Triathlon training plan

My triathlon training plan for 2013 is pretty much finished now.  I set my A races as Eagleman 70.3 and (hopefully) Vegas 70.3 (assuming I can qualify at Eagleman – more about this in the next post).  So, I’m running a pretty standard plan of  3 base cycles, 2 build cycles, and a bit of a unique taper leading into the race in early June.  After that, I’ll have 13 weeks until the race in Vegas.  In that time period, I plan to take at least a few days of the first week off.  Then I’ll slowly work my way back into training and hope to hit full stride by the following Monday.  I’ll do essentially a base week just to make sure the fitness is still there.  I’ll follow that with another 2 full build cycles and the same taper as before leading into Vegas.

I’m basing the full year off of a 525 hour total which should have me well fit for the 70.3 distance.  I’ve built my plan from an accumulation of tips from multiple sources over the years.  First and foremost, I started with Joe Friel‘s Triathlete’s Training Bible.  I’d highly recommend it.  In fact, if you are just starting out and don’t have someone setting up a plan for you (well, even if you do…), you have to read this book.  It gives so much insight into how your body works, how you can expect it to react, and what you need to do to be prepared for races.  It won’t make you win races, but it will give you the fundamental knowledge that you need to help you reach your potential, whatever level that might be.

Secondly, I also read the book Your Best Traithlon, also by Joe Friel.  This book dives into more specifics about which workouts to do when and gives more detailed examples of each week.  You could actually just follow the plan in the book if you were so inclined.  However, each athlete is unique and your adaptations to the work as well as your ability to do the work will be unique as well, so I’ve taken what works for me from his guidelines and I’ve mixed it together with what I’ve learned from several other guys I follow on twitter and other blogs.

My general format is very similar to what you’ll see in the aforementioned books in that I typically have a pretty standard 4 week periodization cycles (3weeks of hard work, 1 week recovery) all the way through the base and build phases.  I will occasionally recover earlier or later than scheduled if my body needs the rest or can handle the extra load respectively.  However, my taper period is a bit different than typically prescribed, but it is still evolving.  When I started, I followed the book’s plan in the final weeks before the race.  That meant I’d have a recovery week on the end of my second build cycle and I’d lead that straight into 2 taper weeks and then a race week which was even further reduced workload.  After doing that, I felt flat.  I didn’t have the energy or the mental drive to perform at the level I felt I should.  My race went OK.  I didn’t bonk and I actually had my best race of the year according to my USAT score (see here why I don’t necessarily believe that means what it should), but I knew I could and should have performed better than I did.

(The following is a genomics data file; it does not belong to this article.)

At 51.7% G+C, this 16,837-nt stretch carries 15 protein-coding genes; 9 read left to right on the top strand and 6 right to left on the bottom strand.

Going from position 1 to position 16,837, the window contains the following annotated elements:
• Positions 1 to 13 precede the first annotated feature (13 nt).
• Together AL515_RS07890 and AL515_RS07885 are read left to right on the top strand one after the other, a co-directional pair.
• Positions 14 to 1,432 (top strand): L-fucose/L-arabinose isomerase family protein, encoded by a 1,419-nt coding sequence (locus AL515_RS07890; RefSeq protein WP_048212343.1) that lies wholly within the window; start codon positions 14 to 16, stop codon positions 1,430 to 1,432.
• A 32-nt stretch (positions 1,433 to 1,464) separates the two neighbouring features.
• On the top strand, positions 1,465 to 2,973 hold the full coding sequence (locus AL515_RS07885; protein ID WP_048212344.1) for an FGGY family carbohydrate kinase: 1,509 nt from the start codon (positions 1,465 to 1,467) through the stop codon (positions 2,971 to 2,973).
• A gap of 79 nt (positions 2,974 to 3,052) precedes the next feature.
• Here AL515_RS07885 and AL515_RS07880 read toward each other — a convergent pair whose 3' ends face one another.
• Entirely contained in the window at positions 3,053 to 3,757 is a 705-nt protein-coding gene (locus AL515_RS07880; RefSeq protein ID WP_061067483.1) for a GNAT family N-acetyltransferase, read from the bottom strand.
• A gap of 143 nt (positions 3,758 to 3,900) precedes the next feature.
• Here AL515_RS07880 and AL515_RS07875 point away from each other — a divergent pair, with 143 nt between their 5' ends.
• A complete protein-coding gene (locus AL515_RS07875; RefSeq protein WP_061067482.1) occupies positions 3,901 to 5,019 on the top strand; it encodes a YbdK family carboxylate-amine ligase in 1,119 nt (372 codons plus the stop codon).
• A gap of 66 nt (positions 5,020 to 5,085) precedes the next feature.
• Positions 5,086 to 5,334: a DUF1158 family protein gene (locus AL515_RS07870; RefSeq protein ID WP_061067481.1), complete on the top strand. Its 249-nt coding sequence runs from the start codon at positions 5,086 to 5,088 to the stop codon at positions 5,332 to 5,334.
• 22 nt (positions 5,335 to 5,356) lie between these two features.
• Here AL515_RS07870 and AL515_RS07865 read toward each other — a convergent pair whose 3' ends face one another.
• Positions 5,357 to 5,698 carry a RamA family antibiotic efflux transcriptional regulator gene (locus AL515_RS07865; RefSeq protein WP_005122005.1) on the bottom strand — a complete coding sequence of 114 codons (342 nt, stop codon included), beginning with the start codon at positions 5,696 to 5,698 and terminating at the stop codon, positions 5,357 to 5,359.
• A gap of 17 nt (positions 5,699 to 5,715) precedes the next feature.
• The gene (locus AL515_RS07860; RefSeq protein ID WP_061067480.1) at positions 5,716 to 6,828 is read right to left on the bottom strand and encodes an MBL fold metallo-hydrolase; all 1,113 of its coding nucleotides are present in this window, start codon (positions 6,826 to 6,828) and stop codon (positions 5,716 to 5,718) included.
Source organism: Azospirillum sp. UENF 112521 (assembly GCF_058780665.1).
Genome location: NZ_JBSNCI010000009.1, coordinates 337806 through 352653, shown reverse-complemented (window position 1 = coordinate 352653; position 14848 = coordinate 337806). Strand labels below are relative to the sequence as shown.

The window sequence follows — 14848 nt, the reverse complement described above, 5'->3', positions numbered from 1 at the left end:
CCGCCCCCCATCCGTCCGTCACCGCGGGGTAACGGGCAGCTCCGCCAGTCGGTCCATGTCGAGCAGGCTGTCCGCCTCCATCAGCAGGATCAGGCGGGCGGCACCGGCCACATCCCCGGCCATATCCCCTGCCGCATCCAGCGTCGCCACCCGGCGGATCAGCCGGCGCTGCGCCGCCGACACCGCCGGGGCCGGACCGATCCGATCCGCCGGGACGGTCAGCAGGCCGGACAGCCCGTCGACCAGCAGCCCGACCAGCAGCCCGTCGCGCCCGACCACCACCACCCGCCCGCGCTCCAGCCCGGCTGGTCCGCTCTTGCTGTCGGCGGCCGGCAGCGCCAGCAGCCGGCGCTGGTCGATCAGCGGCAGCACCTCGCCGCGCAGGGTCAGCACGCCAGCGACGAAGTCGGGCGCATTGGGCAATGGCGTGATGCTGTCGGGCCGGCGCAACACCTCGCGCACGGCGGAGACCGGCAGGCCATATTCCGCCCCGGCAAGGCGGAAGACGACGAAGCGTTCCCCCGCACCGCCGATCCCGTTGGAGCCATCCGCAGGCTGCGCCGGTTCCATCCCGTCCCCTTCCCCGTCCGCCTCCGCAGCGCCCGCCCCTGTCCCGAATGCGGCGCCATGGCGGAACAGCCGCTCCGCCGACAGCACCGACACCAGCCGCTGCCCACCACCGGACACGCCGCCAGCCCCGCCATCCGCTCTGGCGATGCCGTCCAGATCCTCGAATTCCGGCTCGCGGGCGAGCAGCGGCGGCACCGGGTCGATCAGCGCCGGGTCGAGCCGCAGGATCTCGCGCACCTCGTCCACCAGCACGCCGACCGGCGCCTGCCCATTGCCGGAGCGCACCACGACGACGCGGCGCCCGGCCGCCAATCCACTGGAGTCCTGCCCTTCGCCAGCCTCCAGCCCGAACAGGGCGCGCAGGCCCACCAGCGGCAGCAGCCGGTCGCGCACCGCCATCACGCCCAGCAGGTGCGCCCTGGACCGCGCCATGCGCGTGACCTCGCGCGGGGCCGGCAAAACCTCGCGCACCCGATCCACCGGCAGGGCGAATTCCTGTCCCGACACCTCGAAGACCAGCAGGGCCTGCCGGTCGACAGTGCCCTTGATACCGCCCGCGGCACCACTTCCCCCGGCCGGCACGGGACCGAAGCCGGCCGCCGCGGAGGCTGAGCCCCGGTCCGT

For 2012, I played around with my taper a bit and what worked best this time around was to have the recovery week at the end of the build cycle and then do a crash week.  I planned to “crash” whatever was going to be the stressor at each particular race.  For steelhead, the run was going to be most challenging for me, so I did a run crash week just after my build 2 recovery week.  That week I ran about 50% more than I had during any build week.  My intensity was low, but my volume was high.  The rest of the activity for swimming and biking was the same as as normal build week.

I followed that crash week with a taper and then a race week.  This allowed me to go into the race feeling much better about my preparation.  I was more mentally fresh and had my best 70.3 to date.  I plan to try to tweak my taper a bit more this year and see if I can improve upon it again.  I’m not quite sure how yet, but I’ll let you know as I get there.

Another great resource for information is Endurance Corner.  They have a great list of articles and they often go into quite a bit more of the mathematical detail behind training as well as the results of the training to show what works as well as what doesn’t work.  I’ve found their information often meshes very well with Joe Friel’s such that reading both sources has helped me to understand more about why my plan is set up how it is as well as given me the knowledge on how certain aspects (the taper) might be changed in order to work better for me.

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Posted on December 9, 2012, in Nutrition, Recovery, Triathlon Training and tagged , , , , , . Bookmark the permalink. Leave a comment.

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